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Expatriate and Work Abroad Writing Contest

Win $500/$150/$100/$50 for Sharing Your Living and/or Work Abroad Experience

Expatriate Writing  Contest: Moving and Living in Mexico

Congratulations to the 2016 Expatriate and Work Abroad Travel Writing Contest Winners!
Many thanks for the many fine submissions sent to the judges. The eclectic submissions ranged from excellent essays and narratives on being an expatriate to very useful practical guides on living abroad in a variety of countries. Picking a winner proved very difficult this year with so many excellent submissions. — The Editors
1st Place
Living in Mexico What You Need to Know to Live in Mexico: Insider Tips by Ted Campbell
2nd Place (tie)
Volunteer in Bolivia Language Lessons and Television Appearances in Sucre, Bolivia by Stephanie Dyson
2nd Place (tie)
Living abroad in Bali 1-Way Tickets To Bali: A Guide To Life 8 South by Julie C. Trubkin
2nd Place (tie)
Living in Cambodia Moving to Cambodia: Stepping Off the Treadmill by Gabrielle Yetter
3rd Place (tie)
Teach English in South Korea The Guide to Teaching English and Living in South Korea by Thomas Gates
3rd Place (tie)
Work as a proofreader abroad Why Work as a Proofreader Abroad? by Pearl Harris
3rd Place (tie)
Lunch in France Taking Lunch: How to Adapt to Office Life in France by Matt Scott

2015 Contest Winners
1st Place
Living in Brazil Living in Brazil, the Land of Samba: You Get What You Give by John Clites
2nd Place (tie)
Bulgaria Learning to Let Go and Dance in Bulgaria by Ariel Bloomer
2nd Place (tie)
Expatriate in Turkey From Texas to Turkey and Back Once More by Jonathon Engels
2nd Place (tie)
Living in Russia Dispelling Stereotypes about Russia by Hope Johnson
3rd Place (tie)
Expat versus Immigrant Travel for All: The Ex-pat vs. Immigrant Debate by Ashleigh Bugg
3rd Place (tie)
Living in the Czech Republic Czech Samaritans by Pearl Harris
3rd Place (tie)
Expat in Berlin Welcome to a New Life in Berlin by Genevieve Van Voorhis
3rd Place (tie)
Chile Teaching English to Teenagers and Living in Santiago, Chile by Caitlyn O'Brien
Lunch in France Taking Long Lunches in France by Kate Hunter

2014 Contest Winners
1st Place
Monks in Dharamsala, India Seeing Patterns in the Chaos: Adapting to Life in India by David Joshua Jennings
2nd Place (tie)
Study and Living in Bhutan Study and Living as an Expat in Bhutan by Catherine Joy Perkins
2nd Place (tie)
Expat life in Mexico Survival of the Fittest for an Expat in Mexico by Ted Campbell
3rd Place
Japan Horse Archer Starting Over in Japan: A New Life as an Expat by Tzigane Ludwig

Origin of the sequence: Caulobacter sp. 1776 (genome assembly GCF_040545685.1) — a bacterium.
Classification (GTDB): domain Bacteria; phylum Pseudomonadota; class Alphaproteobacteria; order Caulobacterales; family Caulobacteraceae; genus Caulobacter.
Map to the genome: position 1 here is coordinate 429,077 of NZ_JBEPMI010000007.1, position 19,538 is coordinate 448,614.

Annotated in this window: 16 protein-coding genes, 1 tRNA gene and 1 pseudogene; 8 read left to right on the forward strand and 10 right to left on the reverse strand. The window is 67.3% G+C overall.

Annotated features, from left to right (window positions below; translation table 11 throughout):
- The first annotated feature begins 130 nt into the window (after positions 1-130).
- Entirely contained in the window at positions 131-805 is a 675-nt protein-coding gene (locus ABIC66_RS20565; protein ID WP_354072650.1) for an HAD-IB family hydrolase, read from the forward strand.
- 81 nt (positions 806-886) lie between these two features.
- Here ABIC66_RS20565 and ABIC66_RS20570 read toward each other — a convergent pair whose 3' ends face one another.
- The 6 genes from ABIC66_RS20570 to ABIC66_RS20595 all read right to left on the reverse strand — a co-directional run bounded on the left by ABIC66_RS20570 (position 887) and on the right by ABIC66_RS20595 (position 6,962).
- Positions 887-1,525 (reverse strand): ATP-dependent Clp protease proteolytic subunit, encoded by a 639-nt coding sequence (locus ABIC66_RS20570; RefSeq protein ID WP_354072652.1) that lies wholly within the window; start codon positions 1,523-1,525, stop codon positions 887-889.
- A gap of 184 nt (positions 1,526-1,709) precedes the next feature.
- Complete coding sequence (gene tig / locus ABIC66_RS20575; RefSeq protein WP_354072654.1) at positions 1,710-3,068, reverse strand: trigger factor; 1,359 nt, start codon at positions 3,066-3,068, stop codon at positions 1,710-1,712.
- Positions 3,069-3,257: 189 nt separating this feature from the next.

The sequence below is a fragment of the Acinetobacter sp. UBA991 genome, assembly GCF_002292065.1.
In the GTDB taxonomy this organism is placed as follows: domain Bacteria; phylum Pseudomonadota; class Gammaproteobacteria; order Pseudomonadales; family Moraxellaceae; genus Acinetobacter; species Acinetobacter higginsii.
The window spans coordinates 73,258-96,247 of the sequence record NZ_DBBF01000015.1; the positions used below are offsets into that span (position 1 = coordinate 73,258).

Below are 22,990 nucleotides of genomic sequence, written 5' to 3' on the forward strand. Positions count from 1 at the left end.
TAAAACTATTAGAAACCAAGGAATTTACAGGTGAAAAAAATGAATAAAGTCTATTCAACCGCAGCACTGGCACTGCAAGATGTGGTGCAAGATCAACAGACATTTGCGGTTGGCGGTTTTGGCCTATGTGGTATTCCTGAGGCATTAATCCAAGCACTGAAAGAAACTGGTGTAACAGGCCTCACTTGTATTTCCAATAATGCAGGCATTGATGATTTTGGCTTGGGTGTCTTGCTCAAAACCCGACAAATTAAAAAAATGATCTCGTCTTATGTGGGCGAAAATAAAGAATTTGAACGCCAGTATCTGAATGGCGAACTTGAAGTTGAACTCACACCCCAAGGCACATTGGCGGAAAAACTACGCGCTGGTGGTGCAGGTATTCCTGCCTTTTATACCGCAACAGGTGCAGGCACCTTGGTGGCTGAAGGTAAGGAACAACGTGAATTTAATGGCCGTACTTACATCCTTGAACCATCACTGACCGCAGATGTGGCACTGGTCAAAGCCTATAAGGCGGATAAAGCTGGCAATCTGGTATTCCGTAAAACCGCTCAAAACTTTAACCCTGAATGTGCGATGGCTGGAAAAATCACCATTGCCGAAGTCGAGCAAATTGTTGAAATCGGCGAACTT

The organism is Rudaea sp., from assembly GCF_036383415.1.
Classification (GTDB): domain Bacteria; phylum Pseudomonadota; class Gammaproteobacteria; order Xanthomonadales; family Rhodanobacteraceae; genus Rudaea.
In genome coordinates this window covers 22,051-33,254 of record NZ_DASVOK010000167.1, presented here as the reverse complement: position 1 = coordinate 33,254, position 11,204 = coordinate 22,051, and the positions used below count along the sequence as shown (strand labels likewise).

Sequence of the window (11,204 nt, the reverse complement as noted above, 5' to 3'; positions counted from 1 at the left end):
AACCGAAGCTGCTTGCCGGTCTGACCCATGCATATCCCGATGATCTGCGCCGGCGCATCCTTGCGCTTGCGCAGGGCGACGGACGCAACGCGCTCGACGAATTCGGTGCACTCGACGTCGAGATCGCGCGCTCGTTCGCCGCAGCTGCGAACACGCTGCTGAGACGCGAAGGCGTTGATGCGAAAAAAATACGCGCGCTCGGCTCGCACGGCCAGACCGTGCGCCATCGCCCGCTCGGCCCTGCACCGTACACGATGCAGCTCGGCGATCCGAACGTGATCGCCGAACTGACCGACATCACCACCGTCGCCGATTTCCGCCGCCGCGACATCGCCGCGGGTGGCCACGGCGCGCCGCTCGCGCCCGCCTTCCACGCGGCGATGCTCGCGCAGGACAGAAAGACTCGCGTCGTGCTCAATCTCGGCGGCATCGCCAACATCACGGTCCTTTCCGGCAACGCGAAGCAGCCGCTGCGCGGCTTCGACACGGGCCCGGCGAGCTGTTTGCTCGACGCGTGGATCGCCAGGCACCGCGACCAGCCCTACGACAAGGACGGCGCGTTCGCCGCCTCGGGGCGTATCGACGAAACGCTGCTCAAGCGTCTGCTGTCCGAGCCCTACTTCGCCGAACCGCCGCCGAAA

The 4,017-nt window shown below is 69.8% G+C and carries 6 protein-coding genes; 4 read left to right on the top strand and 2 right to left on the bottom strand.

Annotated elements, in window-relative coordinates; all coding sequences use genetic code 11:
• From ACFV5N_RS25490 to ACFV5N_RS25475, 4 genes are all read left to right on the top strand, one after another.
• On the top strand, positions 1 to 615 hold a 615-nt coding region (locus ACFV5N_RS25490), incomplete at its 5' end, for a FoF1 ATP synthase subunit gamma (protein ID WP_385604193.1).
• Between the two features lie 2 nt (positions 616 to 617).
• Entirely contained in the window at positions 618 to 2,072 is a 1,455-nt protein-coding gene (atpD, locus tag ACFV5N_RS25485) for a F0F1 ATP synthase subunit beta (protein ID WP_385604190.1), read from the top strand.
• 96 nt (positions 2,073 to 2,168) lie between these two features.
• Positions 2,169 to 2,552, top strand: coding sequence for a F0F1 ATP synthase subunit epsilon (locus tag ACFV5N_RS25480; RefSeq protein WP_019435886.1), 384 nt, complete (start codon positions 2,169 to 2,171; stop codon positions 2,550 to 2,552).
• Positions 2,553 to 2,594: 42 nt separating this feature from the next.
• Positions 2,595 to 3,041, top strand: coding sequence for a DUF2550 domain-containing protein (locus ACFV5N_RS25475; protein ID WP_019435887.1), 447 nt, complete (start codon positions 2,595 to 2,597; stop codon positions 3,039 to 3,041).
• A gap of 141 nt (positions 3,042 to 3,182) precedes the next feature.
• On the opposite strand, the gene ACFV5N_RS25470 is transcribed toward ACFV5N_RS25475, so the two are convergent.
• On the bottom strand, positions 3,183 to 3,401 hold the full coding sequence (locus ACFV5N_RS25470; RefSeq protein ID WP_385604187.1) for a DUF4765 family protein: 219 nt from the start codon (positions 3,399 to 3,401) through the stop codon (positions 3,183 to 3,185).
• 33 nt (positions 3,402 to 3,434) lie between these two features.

2013 Contest Winners
1st Place
Enjoying paella in Spain ¡Viva España! — The Pleasures of Cultural Immersion While Living in Spain by Andrea Isiminger
2nd Place
Living as Expat Family in Bangkok Living as an Expat Family in Bangkok, Thailand by Heather Van Deest
3rd Place
Ruin old town Baden, Switzerland Living Abroad in Switzerland: Bus Stops by Gail Folkins

2012 Contest Winners
1st Place
Traditional dancing in Istanbul, Turkey Transitional Enigmas: Turkey and the Queen of Cities by David Joshua Jennings
2nd Place
Temple in Chiang Mai Living in Chiang Mai, Thailand: Happily Adding the Months by Nathan Edgerton
2nd Place
Girl in Vietnam Living as an Expat in Ho Chi Minh City, Vietnam by Whitney Cox
3rd Place
Street in Colombia Living Abroad in Colombia: The Only Risk is Wanting to Stay by Kristin Wegner
3rd Place
Senegal car rapide An American Living in Dakar, Senegal by Robert Chatfield
3rd Place
Senegal car rapide An Expat Goes East: Living Abroad in Singapore by Victoria Milner
Senegal car rapide Getting to Know Beautiful Belfast One Meal at a Time by Shannon Lee Donovan

2011 Contest Winners
1st Place
Boats in Thailand Jumping Off the Face of the Earth: Landing in Thailand by Paul King
2nd Place
Living in China Bike Trip Learning Mandarin Chinese in China: Living, Communicating and Growing in a New Country and Culture by Linda Lisa McGrew
3rd Place (tie)
Living in Bavaria, Germany Returning to Germany to Teach English by Nicholas Oyler
3rd Place (tie)
Living on Mykonos, Greece island Living on the Iconic Island of Mykonos in Greece by Julia Reynolds
Temple in Bangkok At Home in Thailand: Living in Bangkok by Nancy Claxton
Kenya foster child The AmeriKenyan: Straddling Two Worlds in Nairobi by Anena Hanson
Market in South of France The Dream and the Reality of Life in the South of France by Aidan Larson

2010 Contest Winners
1st Place Living Abroad With a Family in Bahia by Eleanor Stanford
2nd Place (tie) Teaching English and Living in Singapore by Nathan Edgerton
2nd Place (tie) Coffee Culture Al Bar: A Many-Splendored Set of Italian Rituals by Estelle Jobson
3rd Place (tie) Living Abroad and Working in Croatia as a Tour Guide by Alexandra Cram
3rd Place (tie) Internship Studying Ancient Medicine in Modern China by Lucy Hordern
3rd Place (tie) Living and Working in Istanbul: A Tale of Two Cities by Jo Knights
Runner-Up A Working Holiday in New Zealand for the More Mature Gapper by Joanne Amos
Runner-Up Living and Teaching English in Hanoi by Joss Berret